There's a special affection for Cockney Rebel and Alex Harvey, both groups not yet, and perhaps never to be, public property but far and away in the top class.

George Melly and band © Steve Austin


Photo courtesy Repfoto© 1974.

You can view many great photos of the acts here at


    Alex is the one who is really loved. The diminutive, wizen-faced buccaneer garbed Glaswegian time and time again saluted his followers, arms raised towards them, two fingers outstretched, and tens of thousands of arms giving the same salute back, just showed how closely they really identify with him — survivor of a million gang fights, rumpuses, brushes with the law, and still coming back smiling, swigging his ale and full of love for life and everyone.,
    Because there's no doubt, the swashbuckling loon who can make everything, but everything, stand still for a minute while he stands eyes closed, apparently meditating is, in his own way, a true flower child; an apostle of peace and love. He punctuates his numbers with brotherly advice, and the crowds love it.
"Two things to remember," he suddenly says in his harsh, clipped Scottish voice, outstretched arms weaving their spell. "The fust thing is, nevva make a bullet, nevva buy a bullet, and nevva fire a bullet, because If 'ee do, ye make a rich mon richer. And the second thing is (pause) we love you. (Cheers) Do ye believe that? (More cheers) Ye should, because ye noo' it's true. We love ya (deafening cheers)."

Backstage with the Alex Harvey band Reading 1974

    At the end of his act, he brings on a bagpipe band and extra groups of singers for a "Hey Jude" type finale while he stands on a platform above it all, saluting the baying crowds, master, it seems, of all he surveys. The effect is shattering. A great act, Alex.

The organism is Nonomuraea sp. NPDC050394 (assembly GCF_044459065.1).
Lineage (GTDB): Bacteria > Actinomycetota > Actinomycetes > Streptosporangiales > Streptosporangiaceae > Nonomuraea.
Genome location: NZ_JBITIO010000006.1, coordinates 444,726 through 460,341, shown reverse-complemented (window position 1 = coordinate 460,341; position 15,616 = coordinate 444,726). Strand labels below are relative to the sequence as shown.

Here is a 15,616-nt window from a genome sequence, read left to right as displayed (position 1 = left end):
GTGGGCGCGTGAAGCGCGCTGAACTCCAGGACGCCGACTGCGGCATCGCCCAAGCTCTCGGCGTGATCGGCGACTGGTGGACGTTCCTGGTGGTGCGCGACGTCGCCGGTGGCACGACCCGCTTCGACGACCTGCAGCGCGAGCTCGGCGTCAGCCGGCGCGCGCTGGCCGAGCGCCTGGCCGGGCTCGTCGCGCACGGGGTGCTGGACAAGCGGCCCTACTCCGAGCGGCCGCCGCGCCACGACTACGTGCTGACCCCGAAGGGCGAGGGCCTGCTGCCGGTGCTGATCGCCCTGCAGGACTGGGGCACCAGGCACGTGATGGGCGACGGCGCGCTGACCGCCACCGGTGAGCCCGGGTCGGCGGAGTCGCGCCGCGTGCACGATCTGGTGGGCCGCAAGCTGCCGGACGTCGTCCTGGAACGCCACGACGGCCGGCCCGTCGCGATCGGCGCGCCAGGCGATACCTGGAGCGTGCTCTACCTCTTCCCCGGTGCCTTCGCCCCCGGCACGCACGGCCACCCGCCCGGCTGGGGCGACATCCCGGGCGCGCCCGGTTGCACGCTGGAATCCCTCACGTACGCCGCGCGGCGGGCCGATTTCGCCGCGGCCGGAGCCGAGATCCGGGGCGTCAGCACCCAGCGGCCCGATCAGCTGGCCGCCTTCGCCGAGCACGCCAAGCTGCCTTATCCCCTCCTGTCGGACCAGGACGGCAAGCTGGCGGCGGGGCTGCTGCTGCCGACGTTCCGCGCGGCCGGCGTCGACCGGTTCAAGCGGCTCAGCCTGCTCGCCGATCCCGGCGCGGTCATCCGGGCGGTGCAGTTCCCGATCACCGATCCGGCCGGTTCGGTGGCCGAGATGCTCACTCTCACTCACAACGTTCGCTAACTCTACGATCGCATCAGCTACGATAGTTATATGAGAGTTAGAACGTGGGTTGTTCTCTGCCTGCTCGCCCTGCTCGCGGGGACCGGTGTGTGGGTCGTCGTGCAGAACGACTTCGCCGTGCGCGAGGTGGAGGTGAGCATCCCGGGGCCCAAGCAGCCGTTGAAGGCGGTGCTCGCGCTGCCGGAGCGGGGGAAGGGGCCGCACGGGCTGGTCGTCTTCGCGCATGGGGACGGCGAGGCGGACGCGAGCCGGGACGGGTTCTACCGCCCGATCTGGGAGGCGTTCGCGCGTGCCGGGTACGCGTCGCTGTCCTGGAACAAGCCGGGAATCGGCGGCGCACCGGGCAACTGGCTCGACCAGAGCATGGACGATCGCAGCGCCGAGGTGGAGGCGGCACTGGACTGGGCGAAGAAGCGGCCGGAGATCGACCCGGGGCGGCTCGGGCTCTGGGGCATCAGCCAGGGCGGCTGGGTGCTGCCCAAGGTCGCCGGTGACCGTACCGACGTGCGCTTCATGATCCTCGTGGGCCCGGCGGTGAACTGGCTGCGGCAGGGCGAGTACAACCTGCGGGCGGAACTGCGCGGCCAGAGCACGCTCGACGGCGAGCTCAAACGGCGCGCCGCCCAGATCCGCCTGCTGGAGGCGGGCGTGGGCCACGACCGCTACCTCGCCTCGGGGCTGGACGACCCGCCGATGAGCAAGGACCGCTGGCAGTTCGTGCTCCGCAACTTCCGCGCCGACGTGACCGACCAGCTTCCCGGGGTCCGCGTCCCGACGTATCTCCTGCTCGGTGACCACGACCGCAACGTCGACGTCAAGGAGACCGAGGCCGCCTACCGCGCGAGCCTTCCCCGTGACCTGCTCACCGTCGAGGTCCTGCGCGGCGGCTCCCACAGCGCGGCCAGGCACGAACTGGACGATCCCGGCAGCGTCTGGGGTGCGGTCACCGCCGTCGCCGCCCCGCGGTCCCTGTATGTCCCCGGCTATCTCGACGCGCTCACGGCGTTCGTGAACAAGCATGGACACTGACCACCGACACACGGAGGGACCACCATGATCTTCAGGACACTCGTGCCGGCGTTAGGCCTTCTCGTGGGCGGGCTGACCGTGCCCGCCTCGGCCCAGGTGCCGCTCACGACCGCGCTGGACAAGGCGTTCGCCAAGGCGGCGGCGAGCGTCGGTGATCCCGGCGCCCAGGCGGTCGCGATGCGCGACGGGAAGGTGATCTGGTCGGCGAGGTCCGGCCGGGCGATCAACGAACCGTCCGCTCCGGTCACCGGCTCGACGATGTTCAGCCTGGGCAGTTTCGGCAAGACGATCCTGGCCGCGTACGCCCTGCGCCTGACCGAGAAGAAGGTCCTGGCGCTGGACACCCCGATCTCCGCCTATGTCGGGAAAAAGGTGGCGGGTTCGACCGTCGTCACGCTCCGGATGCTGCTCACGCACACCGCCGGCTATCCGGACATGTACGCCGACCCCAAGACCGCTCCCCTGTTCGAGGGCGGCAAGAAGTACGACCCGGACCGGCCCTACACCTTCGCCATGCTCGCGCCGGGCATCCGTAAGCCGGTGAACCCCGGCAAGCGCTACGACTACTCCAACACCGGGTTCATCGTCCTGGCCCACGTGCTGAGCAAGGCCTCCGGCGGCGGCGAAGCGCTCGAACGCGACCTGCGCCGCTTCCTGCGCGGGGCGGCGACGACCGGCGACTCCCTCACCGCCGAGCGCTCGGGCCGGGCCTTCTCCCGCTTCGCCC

Saturday had a different flavour, more like nostalgia, with Georgie Fame and John Baldry who were in it virtually from the beginning. And where Long John, as he used to be called, has gone with the times with his 'hip' looking band, Georgie with his Blue Flames seems to have remained in suspended animation — looking and sounding exactly as they did 10 years ago. Even the zest that Georgie and the boys put into their set couldn't offset the staleness of their slick jazz style.

John Baldry has fared better, as it's hard to resist the gutsy pull of a really good blues singer—and he really gave his best after a long absence from the festival.

    Moving from this almost historic note to the present, all the other groups paled into insignificance as soon as Traffic stalked onto the stage. Low key and humble as ever, they warmed up with a couple of new numbers and went into old but still vital numbers like "Pearly Queen", "Who knows what tomorrow may bring? " and "40,000 Headmen" as well as other material from their new album "The Eagle Flies".
Really it seemed like they were the only band that night actually playing music for the people. They weren't out to 'entertain' but just to play -no flashing lights, electronic effects or cavorting like the rest. Just music -beautiful music. The four of them piled layer upon layer of sound into an intricate weave of music that left you no choice but to flow with it.
The applause was tremendous.

Reading 74 pages.

Band photogalleries

courtesy Vin Miles, Phil Newson and Lindsay Young.

10cc Barclay James Harvest Camel Esperanto
Heavy Metal Kidz Hustler ? JSD Band John Peel
Nutz Procol Harum Steve Harley Strider
  Thin Lizzy Unknown  

The early festivals.

You can find out the complete line ups of the first festivals if you follow the links below .

Festivals 1965-1990

Most of these have fairly complete documentation .But new contributions of any sort are always welcome regarding any of the festivals.
Richmond 1965
Windsor 1966
 Windsor 1967
Sunbury 1968
Plumpton 1969
Plumpton 1970
Reading 1971
Reading 1972
Reading 1973
Reading 1974